Parasitological surveillance by microscopy is one of the key strategies of the malaria elimination programme in Sri Lanka. The number of reported malaria cases has been on the decline since 2007, with 175 cases (124 indigenous and 51 imported cases) diagnosed during 2011 indicating a slide positivity rate of 0.017%. During this year, TEDHA examined 248,494 blood smears and the AMC 994,546, indicating that a total of 1,243,040 slides were screened for malaria during this year . The quality of the smears is important not only to make a diagnosis but also to identify the species as the treatment modalities used for treatment of Plasmodium falciparum is artemisinin combination therapy followed by a single dose of primaquine, while Plasmodium vivax is still treated with chloroquine and primaquine at the recommended doses .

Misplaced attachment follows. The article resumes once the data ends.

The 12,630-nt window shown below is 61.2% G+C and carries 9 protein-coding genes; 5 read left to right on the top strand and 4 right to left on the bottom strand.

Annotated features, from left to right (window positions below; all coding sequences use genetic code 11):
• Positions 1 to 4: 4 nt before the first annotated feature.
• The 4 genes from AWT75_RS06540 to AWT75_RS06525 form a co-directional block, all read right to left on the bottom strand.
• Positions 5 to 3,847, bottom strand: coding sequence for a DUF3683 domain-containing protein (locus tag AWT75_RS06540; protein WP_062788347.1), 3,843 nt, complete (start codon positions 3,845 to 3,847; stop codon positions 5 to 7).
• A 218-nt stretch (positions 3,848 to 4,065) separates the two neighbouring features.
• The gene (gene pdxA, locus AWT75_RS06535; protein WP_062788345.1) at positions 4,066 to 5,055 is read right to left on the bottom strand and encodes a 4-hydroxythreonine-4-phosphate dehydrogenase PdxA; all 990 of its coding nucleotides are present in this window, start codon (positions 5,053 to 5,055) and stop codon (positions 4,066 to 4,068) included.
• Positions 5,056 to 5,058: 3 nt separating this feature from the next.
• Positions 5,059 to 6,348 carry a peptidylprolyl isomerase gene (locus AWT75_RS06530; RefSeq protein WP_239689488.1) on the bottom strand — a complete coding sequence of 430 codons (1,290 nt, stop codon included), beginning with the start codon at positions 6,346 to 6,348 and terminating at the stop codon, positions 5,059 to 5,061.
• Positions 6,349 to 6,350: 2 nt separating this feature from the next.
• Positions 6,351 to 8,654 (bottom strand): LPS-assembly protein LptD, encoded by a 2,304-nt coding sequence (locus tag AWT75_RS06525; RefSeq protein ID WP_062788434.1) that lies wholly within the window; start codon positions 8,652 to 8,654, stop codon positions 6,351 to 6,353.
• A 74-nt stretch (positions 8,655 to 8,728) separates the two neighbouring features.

With extensive surveillance activities being carried out in previous high malaria endemic areas, developing the standards of MDLs, which did not have basic facilities such as running water and electricity so that the technical staff could produce good quality blood smears was recognized as a vital and timely need. This would not only improve the diagnostic capacity but also enable to issue results within a reasonable time to the patients. Despite this necessity, the literature does not provide evidence of any interventions to modify SOPs to address the challenges faced for malaria diagnosis in resource poor settings under field conditions. This publication deals with changes made to the SOPs practiced in internationally accredited laboratories and introduces novel methods used to improve the quality of the smears so as to overcome obstacles due to limited diagnostic facilities. Prior to implementation, changes to the SOP were identified and tested by the TEDHA Technical Core Team at a Central Laboratory. These changes, especially the distribution of table lamps to reduce the time required for dry fixing, when introduced to the field, not only improved the quality of the slides (and thereby the diagnostic ability of the microscopists), but also led to a dramatic reduction in the time required to issue the report.